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On Milton’s Blindness

Audio / Produced by The High Calling

Transcript

The great poet John Milton, author of the epic Paradise Lost, was totally blind by age 41. But he learned to compose poetry in his head.

In a famous sonnet titled "On His Blindness," Milton asks, "Does God exact day-labor light denied?" In other words, he cried, "Why give me this gift to write?—then turn out the lights?" In the sonnet, Milton answers his own question: He concludes that God uses many people for active purposes. But, he says, "they also serve who only stand and wait."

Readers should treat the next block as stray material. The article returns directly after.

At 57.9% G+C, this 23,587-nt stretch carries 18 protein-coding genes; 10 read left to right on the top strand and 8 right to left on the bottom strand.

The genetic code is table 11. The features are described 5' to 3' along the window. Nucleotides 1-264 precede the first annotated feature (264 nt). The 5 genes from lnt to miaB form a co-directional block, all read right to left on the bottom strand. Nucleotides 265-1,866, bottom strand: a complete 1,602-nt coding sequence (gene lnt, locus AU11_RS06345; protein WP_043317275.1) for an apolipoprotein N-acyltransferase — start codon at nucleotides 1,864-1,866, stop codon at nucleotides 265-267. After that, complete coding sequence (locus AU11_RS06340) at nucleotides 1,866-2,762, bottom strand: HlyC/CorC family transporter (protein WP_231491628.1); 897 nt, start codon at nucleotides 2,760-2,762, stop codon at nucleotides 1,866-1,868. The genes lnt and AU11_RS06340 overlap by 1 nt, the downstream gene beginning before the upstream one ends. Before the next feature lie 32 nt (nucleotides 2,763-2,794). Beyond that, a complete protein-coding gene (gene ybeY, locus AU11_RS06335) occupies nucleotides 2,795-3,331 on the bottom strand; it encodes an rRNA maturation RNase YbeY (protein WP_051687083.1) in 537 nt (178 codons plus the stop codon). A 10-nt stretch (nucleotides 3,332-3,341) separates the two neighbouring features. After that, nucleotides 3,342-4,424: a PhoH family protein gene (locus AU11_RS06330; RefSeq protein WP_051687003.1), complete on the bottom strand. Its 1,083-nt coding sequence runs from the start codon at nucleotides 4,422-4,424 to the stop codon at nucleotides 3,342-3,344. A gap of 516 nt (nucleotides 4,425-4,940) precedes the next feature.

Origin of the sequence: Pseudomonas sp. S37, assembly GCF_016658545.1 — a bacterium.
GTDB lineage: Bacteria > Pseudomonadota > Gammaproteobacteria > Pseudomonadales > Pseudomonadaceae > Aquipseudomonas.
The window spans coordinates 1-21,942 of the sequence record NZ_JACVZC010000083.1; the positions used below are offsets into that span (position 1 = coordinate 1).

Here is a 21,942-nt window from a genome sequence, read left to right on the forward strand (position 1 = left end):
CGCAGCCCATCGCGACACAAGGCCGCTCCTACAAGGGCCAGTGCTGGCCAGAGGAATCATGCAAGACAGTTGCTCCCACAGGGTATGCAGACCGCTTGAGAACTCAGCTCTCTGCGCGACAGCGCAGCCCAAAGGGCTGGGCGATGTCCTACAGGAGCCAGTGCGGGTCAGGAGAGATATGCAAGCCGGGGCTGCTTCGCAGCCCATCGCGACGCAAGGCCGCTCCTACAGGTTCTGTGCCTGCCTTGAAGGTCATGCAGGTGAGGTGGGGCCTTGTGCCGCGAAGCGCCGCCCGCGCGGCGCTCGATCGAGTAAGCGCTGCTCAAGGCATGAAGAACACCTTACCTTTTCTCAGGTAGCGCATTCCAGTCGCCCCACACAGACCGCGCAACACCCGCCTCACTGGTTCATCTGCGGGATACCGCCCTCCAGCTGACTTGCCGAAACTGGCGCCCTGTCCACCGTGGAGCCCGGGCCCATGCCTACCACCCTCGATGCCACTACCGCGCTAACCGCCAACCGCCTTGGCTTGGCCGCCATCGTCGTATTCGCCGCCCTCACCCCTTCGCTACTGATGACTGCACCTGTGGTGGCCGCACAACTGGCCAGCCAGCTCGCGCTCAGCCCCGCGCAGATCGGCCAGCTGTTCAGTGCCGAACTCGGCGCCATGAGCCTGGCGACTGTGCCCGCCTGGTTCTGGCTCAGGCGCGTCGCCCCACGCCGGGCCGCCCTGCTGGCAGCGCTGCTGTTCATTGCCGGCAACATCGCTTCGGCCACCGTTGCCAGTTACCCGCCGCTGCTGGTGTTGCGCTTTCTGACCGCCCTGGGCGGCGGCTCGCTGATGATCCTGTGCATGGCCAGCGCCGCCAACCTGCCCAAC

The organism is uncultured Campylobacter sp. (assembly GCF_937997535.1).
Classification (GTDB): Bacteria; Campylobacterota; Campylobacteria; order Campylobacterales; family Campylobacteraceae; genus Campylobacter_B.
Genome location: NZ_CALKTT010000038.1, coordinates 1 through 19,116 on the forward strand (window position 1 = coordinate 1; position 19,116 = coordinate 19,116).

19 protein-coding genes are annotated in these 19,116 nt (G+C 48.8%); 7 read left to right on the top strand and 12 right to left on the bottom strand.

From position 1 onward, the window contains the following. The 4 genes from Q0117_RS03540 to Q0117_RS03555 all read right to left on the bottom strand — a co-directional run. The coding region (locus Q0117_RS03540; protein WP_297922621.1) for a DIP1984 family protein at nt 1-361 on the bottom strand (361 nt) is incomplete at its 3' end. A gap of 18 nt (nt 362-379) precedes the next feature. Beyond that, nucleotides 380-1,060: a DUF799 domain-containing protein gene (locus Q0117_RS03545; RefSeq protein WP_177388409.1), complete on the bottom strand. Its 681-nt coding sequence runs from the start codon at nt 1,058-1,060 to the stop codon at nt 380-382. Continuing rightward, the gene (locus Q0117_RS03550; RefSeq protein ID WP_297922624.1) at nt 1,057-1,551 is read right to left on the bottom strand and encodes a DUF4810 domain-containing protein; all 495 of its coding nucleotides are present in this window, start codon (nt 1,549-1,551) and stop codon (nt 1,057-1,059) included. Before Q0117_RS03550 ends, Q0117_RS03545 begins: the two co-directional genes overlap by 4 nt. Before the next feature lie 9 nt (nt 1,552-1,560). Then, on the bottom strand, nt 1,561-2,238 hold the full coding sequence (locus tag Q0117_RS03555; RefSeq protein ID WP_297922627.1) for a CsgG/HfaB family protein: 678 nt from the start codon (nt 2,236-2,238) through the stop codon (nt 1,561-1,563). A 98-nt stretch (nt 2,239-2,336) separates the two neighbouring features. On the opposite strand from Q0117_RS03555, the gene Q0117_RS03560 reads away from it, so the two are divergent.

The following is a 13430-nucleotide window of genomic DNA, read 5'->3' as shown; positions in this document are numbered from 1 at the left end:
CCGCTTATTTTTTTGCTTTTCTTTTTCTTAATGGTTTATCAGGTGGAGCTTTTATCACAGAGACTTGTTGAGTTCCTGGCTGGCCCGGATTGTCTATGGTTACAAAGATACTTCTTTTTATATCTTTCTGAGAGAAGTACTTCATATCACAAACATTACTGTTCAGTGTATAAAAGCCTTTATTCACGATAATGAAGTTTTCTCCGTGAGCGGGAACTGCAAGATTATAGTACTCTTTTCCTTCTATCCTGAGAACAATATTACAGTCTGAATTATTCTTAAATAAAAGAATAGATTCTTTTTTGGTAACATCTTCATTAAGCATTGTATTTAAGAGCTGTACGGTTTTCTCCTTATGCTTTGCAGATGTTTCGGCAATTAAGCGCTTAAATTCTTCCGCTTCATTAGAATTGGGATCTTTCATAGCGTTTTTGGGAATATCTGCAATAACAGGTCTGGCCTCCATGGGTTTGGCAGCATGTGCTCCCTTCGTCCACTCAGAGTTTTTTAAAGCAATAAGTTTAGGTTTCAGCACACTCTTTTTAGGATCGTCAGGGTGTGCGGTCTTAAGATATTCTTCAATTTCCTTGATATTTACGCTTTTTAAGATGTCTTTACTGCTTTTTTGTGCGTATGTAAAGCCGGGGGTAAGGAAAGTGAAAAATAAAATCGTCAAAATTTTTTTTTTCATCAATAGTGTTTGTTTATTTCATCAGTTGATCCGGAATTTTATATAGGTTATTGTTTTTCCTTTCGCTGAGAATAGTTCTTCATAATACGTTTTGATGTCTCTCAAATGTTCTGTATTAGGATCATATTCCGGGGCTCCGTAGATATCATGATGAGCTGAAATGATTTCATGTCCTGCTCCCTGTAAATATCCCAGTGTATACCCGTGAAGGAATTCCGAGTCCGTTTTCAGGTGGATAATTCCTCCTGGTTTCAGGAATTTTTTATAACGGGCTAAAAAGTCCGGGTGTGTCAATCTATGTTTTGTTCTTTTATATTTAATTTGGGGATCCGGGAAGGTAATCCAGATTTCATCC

This is Howard Butt, Jr., of Laity Lodge. When we feel most useless, we may be the most useful in God's design. "Weakness" is relative—in the high calling of our daily work.

In the same way, the Spirit helps us in our weakness. We do not know what we ought to pray for, but the Spirit himself intercedes for us with groans that words cannot express.

(Rom. 8:26)

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